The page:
Ruud Verkerk


1 Kinetics of Phytochemicals and Antioxidant Activity during Thermal Treatment of Cape Gooseberry (Physalis peruviana L)

Authors: Mary-Luz Olivares-Tenorio, Ruud Verkerk, Matthijs Dekker, Martinus A. J. S. van Boekel


Cape gooseberry, the fruit of the plant Physalis peruviana L. has gained interest in research given its contents of promising health-promoting compounds like contents. The presence of carotenoids, ascorbic acid, minerals, polyphenols, vitamins and antioxidants. This project aims to study thermal stability of β-carotene, ascorbic acid, catechin and epicatechin and antioxidant activity in the matrix of the Cape Gooseberry. Fruits were obtained from a Colombian field in Cundinamarca. Ripeness stage was 4 (According to NTC 4580, corresponding to mature stage) at the moment of the experiment. The fruits have been subjected to temperatures of 40, 60, 80, 100 and 120°C for several times. β-Carotene, ascorbic acid, catechin and epicatechin content were assessed with HPLC and antioxidant activity with the DPPH method. β-Carotene was stable upon 100°C, and showed some degradation at 120°C. The same behavior was observed for epicatechin. Catechin increased during treatment at 40°C, at 60°C it remained stable and it showed degradation at 80°C, 100°C and 120°C that could be described by a second order kinetic model. Ascorbic acid was the most heat-sensitive of the analyzed compounds. It showed degradation at all studied temperatures, and could be described by a first order model. The activation energy for ascorbic acid degradation in cape gooseberry was 46.0 kJ/mol and its degradation rate coefficient at 100 °C was 6.53 x 10-3 s-1. The antioxidant activity declined for all studied temperatures. Results from this study showed that cape gooseberry is an important source of different health-promoting compounds and some of them are stable to heat. That makes this fruit a suitable raw material for processed products such as jam, juices and dehydrated fruit, giving the consumer a good intake of these compounds.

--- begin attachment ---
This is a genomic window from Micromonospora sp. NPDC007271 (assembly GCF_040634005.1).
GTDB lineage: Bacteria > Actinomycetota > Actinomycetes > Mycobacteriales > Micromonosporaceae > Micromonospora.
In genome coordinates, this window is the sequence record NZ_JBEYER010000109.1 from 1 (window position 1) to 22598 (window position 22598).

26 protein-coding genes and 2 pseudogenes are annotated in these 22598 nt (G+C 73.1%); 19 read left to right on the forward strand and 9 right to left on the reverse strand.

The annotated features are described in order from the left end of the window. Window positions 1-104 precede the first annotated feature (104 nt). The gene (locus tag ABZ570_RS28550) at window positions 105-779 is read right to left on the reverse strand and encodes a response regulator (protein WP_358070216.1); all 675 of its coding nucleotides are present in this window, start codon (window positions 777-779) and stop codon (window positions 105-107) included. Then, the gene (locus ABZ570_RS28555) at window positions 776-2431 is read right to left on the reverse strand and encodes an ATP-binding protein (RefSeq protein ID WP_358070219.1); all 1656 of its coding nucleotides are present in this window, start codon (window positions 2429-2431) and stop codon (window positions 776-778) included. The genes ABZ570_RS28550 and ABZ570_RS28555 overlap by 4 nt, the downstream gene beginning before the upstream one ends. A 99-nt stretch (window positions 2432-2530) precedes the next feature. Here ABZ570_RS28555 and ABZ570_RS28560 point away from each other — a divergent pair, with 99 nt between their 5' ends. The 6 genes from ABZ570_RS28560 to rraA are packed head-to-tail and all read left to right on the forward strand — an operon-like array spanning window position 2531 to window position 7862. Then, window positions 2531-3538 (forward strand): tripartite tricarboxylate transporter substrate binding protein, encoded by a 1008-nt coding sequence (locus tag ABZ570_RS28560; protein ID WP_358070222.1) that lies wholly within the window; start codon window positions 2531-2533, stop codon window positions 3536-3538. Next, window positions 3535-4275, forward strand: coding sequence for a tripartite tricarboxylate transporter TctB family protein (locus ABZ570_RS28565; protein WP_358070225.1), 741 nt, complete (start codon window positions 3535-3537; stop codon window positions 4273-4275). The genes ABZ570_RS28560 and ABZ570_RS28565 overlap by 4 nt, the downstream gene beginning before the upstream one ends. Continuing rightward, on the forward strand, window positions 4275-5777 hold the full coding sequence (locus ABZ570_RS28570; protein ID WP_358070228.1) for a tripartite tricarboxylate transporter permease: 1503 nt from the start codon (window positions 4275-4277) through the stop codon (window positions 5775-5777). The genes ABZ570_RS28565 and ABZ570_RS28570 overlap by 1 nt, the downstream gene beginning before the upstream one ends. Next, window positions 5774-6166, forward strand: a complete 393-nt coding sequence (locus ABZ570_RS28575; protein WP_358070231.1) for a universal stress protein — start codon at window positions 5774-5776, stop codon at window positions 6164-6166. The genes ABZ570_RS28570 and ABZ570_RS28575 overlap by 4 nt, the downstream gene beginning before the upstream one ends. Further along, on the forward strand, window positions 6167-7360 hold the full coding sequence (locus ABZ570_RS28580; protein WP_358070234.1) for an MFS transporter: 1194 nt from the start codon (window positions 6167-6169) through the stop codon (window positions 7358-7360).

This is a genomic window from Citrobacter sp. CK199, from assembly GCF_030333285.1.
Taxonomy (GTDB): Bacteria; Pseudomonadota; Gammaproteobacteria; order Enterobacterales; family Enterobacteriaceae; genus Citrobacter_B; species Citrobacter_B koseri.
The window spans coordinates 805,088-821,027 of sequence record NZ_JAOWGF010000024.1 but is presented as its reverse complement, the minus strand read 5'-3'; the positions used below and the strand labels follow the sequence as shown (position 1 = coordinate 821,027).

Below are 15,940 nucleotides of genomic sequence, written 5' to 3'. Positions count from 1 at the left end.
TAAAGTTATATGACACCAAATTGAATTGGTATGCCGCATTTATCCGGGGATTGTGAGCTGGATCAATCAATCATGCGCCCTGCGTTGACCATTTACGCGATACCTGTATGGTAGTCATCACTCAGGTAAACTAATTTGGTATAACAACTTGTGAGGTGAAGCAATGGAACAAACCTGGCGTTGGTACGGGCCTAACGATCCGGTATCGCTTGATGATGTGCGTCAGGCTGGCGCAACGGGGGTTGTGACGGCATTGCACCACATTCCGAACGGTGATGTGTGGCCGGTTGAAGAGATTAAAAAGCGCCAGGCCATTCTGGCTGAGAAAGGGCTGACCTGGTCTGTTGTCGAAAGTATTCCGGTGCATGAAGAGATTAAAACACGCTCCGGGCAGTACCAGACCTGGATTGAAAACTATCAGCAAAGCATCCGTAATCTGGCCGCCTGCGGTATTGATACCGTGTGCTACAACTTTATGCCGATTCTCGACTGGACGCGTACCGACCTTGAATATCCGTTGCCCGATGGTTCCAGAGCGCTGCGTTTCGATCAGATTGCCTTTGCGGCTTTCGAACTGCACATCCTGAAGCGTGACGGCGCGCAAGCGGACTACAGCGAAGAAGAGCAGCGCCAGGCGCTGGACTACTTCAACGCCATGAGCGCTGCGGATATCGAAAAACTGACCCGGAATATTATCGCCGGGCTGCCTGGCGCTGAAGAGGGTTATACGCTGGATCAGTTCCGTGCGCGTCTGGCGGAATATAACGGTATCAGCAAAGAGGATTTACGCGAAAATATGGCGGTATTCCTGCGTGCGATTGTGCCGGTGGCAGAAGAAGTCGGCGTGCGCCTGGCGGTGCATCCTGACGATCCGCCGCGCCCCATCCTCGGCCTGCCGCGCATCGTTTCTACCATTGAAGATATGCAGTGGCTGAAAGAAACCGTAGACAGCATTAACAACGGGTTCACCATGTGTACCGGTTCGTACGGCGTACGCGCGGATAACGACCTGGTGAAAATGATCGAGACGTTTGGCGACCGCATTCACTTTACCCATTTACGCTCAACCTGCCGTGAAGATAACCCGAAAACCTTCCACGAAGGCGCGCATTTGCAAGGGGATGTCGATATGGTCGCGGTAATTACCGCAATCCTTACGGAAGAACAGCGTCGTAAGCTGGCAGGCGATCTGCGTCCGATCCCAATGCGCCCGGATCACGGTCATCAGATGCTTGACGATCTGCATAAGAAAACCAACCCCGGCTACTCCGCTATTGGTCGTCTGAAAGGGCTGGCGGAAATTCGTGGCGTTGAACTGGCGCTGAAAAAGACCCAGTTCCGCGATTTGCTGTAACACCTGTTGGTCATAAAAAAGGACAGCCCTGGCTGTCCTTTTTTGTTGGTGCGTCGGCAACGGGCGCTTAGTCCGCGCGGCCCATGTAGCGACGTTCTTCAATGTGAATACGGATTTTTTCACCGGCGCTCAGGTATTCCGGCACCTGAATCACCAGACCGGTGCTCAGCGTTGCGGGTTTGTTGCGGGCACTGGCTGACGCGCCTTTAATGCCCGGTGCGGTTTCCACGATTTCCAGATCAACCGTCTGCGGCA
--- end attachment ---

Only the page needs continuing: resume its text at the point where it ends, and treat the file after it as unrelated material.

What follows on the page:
Keywords: Processing, Heat Treatment, phytochemical, goldenberry, health-promoting compounds

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